Thursday, October 22, 2009

Paige Farley Hackel-- Friends face private grief;

Pals mourn in shadow of kin's loss.

Article from:
The Boston Herald
Article date:
September 8, 2002
Falcone, Lauren Beckham
More results for:
Marjorie Farley of Newton and St. Simons Island Ga.;

Byline: Lauren Beckham Falcone

Stephanie DeChellis still can't look at old pictures. Kim Yanta can finally manage to smilewhen she listens to '90s songs. Rosemarie VanCamp clings to family. And Jeremy Rafuse sometimes goes to the cemetery.

They are the friends of 9/11 victims - the ones who worked, went to college or grew up with the people who died on that terrible day a year ago. They are the peripheral grievers, those who cleaned the dishes after the memorial services, who still call just to see how the families are doing. They are in the shadows, without obvious support groups, condolence cards or visits from clergy. And for this group of mourners, the past year has been one of private sorrow.

"At school, no one gets it," said DeChellis, 27, of Allston, whose roommate, Linda George, was killed on American Airlines Flight 11 last year. "They don't know. Here it is (a year later) and they think 'why should I still be sad?' But I'm a teacher, and if I am (sad), I can't just break down. It's so hard."

DeChellis met George at Providence College almost a decade ago, and the two became fast friends.

"She was honestly the best person I ever knew," said DeChellis, who helped plan George's wedding shower, scheduled for the weekend after Sept. 11. "I was at school and I heard the news and I had a pit in my stomach and I just had this horrible feeling she was on that plane."

George, an assistant buyer at TJX Cos. died with six co-workers on Flight 11. She was 26.

Kim Yanta, who also met George in college, was working in New Jersey when she heard that two planes had hit the World Trade Center.

"They evacuated the building I was in and my first thought was for my co-workers, who had a lot of friends and relatives in the buildings," said Yanta, a lawyer. "Then finally Michelle, another one of our college roommates, called and said, 'Kim, I think Linda was on one of those planes.' I told her to call me back but I didn't hear from her all day because the phones were dead. Then, finally, she called. And I just couldn't believe it."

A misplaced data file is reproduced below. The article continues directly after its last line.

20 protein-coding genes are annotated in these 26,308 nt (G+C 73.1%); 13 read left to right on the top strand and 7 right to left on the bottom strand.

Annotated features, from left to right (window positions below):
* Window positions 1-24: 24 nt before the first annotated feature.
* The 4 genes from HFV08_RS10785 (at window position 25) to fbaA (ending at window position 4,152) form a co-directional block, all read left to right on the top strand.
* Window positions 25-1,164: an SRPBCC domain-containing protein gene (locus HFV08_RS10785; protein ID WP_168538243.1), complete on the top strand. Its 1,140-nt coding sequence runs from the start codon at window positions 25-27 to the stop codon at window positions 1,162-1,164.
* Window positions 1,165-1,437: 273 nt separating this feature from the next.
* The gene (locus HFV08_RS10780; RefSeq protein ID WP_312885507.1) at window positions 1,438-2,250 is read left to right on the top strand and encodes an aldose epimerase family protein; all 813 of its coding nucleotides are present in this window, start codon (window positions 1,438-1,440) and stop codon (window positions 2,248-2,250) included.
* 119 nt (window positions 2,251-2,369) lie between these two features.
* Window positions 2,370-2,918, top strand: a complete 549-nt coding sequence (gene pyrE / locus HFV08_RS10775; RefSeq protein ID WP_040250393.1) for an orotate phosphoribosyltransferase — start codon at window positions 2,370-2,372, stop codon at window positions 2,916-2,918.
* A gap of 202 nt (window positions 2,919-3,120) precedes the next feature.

Yanta and DeChellis consider themselves lucky they have each other to lean on.

"You don't know how to get through," DeChellis said. "It's like, one day you realize that you can't pick up the phone and call her anymore. There's not that person there who knows everything - your history, that story about what you wore here, or who drives you crazy at work. It's all gone."

The history between Jeremy Rafuse and David DeMeglio seemed long - the two met at the Monti Middle School in Saugus - but Rafuse counted on much more than a decade of friendship. DeMeglio, 22, was also killed on Flight 11.

"He would have been 23 on August 24," said Rafuse, who lives in Saugus. "He was really, really funny. Dave was always the center of attention, the nicest person to be around."

The hardest times for Rafuse are when he has news to share.

"I recently got engaged, and not being able to share it with him, it kills me," he said. "I can't even picture my wedding and not having him there. We used to always talk about when we were older how we'd have kids and they'd play together while we'd kick back and have beers. I know I'll never have a friend like that, ever."

On the days Rafuse can't bear the loss, he visits his best friend's grave.

"Sometimes, though, there are days I want to be sad, so people just leave me alone," he said.

These unplanned, occasional outbursts of sadness are healthy, said Joseph Tecce, psychology professor at Boston College.

"They allow all the animal instincts and raw emotions to get unleashed in a totally uninhibited way for an essential catharsis," he said. "The cure for anything is salt water - sweat, tears or the sea, observed the Danish author Isak Dinesen."

After her tears, Rosemarie VanCamp, whose friend and fellow Salvation Army board member, Paige Farley Hackel, died aboard Flight 11, finds bittersweet solace by spending time with Hackel's family.

"I spent two of the past three weekends with them," said VanCamp, a former news anchor who lives in Chelsea. "The feelings are mixed. There's joy at being with them and profound sadness that she's not there. Her picture is there, but it's not the same.

"Her last words on my answering machine were 'I love you' and there is comfort in that, but I yearn for her," she said. "There hasn't been a day that has passed that I haven't thought about Paige."

Still, VanCamp struggles with her loss and said the anniversary of the attacks will be especially difficult.

"I thought I was doing just fine, but for the last three weeks, I find the rage is building inside me again," she said. "I'm sure I'll get past it. Paige would want it that way."

Caption: MISSING SOMEONE: Rosemarie VanCamp is reflected in a flag given to her in the wake of the death of her friend, victim Paige Farley Hackel, who died on Flight 11. VanCamp deals with her sorrow privately, as do many others who lost friends and co-workers on Sept. 11. Staff photo by Patrick Whittemore

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